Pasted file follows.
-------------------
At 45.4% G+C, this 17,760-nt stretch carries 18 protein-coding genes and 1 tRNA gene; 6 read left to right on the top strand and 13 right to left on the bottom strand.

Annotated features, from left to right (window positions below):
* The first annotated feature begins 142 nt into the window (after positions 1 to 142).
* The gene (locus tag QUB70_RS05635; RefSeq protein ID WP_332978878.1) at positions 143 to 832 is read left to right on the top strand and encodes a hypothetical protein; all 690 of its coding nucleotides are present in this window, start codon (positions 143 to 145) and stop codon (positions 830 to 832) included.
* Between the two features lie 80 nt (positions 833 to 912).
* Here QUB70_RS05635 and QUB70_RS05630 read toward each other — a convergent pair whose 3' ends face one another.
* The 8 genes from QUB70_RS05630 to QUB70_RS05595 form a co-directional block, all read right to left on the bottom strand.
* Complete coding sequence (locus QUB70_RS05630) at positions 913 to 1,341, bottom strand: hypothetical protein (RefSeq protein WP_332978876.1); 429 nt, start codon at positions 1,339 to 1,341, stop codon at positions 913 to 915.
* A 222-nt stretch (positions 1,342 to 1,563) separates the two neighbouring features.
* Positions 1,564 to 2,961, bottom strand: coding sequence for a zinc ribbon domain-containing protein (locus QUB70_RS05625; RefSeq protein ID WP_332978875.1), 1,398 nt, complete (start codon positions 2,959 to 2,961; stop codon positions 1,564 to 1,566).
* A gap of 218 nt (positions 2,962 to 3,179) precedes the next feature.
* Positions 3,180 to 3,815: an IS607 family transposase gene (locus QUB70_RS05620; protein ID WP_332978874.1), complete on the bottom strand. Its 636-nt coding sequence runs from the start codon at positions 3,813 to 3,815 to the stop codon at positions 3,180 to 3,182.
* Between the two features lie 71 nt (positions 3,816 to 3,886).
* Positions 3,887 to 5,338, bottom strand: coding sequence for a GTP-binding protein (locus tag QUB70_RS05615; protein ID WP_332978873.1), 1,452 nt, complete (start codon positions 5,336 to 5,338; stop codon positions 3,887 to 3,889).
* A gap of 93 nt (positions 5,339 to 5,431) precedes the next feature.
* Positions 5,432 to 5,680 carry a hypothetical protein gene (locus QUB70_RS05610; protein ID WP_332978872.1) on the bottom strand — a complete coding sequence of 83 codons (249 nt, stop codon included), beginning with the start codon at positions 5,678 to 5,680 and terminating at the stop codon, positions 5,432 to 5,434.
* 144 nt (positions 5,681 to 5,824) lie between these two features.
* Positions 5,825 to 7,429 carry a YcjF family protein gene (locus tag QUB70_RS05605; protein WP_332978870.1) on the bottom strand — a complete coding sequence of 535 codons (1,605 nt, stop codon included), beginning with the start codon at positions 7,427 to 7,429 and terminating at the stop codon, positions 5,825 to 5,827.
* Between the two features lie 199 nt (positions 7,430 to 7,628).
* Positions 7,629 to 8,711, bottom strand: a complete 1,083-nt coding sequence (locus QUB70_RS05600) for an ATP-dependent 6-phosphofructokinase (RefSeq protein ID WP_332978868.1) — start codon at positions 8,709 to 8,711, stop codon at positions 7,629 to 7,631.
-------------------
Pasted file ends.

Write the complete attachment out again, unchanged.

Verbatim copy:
At 45.4% G+C, this 17,760-nt stretch carries 18 protein-coding genes and 1 tRNA gene; 6 read left to right on the top strand and 13 right to left on the bottom strand.

Annotated features, from left to right (window positions below):
* The first annotated feature begins 142 nt into the window (after positions 1 to 142).
* The gene (locus tag QUB70_RS05635; RefSeq protein ID WP_332978878.1) at positions 143 to 832 is read left to right on the top strand and encodes a hypothetical protein; all 690 of its coding nucleotides are present in this window, start codon (positions 143 to 145) and stop codon (positions 830 to 832) included.
* Between the two features lie 80 nt (positions 833 to 912).
* Here QUB70_RS05635 and QUB70_RS05630 read toward each other — a convergent pair whose 3' ends face one another.
* The 8 genes from QUB70_RS05630 to QUB70_RS05595 form a co-directional block, all read right to left on the bottom strand.
* Complete coding sequence (locus QUB70_RS05630) at positions 913 to 1,341, bottom strand: hypothetical protein (RefSeq protein WP_332978876.1); 429 nt, start codon at positions 1,339 to 1,341, stop codon at positions 913 to 915.
* A 222-nt stretch (positions 1,342 to 1,563) separates the two neighbouring features.
* Positions 1,564 to 2,961, bottom strand: coding sequence for a zinc ribbon domain-containing protein (locus QUB70_RS05625; RefSeq protein ID WP_332978875.1), 1,398 nt, complete (start codon positions 2,959 to 2,961; stop codon positions 1,564 to 1,566).
* A gap of 218 nt (positions 2,962 to 3,179) precedes the next feature.
* Positions 3,180 to 3,815: an IS607 family transposase gene (locus QUB70_RS05620; protein ID WP_332978874.1), complete on the bottom strand. Its 636-nt coding sequence runs from the start codon at positions 3,813 to 3,815 to the stop codon at positions 3,180 to 3,182.
* Between the two features lie 71 nt (positions 3,816 to 3,886).
* Positions 3,887 to 5,338, bottom strand: coding sequence for a GTP-binding protein (locus tag QUB70_RS05615; protein ID WP_332978873.1), 1,452 nt, complete (start codon positions 5,336 to 5,338; stop codon positions 3,887 to 3,889).
* A gap of 93 nt (positions 5,339 to 5,431) precedes the next feature.
* Positions 5,432 to 5,680 carry a hypothetical protein gene (locus QUB70_RS05610; protein ID WP_332978872.1) on the bottom strand — a complete coding sequence of 83 codons (249 nt, stop codon included), beginning with the start codon at positions 5,678 to 5,680 and terminating at the stop codon, positions 5,432 to 5,434.
* 144 nt (positions 5,681 to 5,824) lie between these two features.
* Positions 5,825 to 7,429 carry a YcjF family protein gene (locus tag QUB70_RS05605; protein WP_332978870.1) on the bottom strand — a complete coding sequence of 535 codons (1,605 nt, stop codon included), beginning with the start codon at positions 7,427 to 7,429 and terminating at the stop codon, positions 5,825 to 5,827.
* Between the two features lie 199 nt (positions 7,430 to 7,628).
* Positions 7,629 to 8,711, bottom strand: a complete 1,083-nt coding sequence (locus QUB70_RS05600) for an ATP-dependent 6-phosphofructokinase (RefSeq protein ID WP_332978868.1) — start codon at positions 8,709 to 8,711, stop codon at positions 7,629 to 7,631.